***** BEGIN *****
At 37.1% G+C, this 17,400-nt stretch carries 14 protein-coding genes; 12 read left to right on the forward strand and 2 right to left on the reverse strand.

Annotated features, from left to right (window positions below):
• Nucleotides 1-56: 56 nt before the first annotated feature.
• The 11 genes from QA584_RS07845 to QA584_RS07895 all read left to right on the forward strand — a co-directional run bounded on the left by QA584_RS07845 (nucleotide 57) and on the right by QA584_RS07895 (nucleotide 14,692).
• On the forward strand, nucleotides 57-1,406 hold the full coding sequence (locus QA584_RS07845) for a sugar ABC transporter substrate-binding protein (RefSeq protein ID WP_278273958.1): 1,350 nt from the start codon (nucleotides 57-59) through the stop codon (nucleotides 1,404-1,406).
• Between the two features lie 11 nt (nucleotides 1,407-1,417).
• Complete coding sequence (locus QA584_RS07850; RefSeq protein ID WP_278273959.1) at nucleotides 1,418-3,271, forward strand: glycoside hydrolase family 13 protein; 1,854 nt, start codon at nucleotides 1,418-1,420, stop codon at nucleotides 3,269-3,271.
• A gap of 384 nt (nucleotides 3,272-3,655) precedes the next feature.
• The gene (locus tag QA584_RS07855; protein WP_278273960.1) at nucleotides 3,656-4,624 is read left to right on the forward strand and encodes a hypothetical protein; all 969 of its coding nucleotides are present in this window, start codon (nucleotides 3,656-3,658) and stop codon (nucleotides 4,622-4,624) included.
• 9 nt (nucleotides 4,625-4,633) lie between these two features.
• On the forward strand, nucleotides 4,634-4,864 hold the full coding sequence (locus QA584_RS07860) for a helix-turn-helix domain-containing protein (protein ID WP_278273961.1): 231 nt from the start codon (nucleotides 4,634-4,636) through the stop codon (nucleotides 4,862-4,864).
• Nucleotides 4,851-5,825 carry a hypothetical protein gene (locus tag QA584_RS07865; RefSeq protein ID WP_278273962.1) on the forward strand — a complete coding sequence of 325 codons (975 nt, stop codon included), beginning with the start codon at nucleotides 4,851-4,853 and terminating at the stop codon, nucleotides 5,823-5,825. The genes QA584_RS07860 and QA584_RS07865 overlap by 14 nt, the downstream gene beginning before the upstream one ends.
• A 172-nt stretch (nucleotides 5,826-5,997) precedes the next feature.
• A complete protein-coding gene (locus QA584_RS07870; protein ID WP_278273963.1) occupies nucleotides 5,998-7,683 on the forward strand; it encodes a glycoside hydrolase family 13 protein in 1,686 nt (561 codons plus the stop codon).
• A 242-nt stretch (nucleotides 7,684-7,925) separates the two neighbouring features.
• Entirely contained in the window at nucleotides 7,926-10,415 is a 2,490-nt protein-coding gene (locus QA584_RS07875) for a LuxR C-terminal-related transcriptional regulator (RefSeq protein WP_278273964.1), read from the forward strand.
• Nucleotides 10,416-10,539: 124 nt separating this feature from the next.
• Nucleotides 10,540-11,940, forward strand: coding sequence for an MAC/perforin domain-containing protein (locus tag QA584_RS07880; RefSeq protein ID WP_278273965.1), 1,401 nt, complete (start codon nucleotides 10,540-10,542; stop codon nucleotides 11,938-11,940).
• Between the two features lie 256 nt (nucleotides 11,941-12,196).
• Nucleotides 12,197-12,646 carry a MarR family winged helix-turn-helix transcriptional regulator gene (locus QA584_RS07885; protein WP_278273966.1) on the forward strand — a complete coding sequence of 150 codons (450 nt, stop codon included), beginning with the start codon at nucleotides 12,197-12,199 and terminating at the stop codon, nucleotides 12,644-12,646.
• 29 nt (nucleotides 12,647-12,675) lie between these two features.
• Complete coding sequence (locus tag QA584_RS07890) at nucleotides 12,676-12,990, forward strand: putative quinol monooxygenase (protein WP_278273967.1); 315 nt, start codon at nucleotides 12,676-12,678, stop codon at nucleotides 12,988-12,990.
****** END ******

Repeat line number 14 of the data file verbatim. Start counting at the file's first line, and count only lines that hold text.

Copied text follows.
• A complete protein-coding gene (locus QA584_RS07870; protein ID WP_278273963.1) occupies nucleotides 5,998-7,683 on the forward strand; it encodes a glycoside hydrolase family 13 protein in 1,686 nt (561 codons plus the stop codon).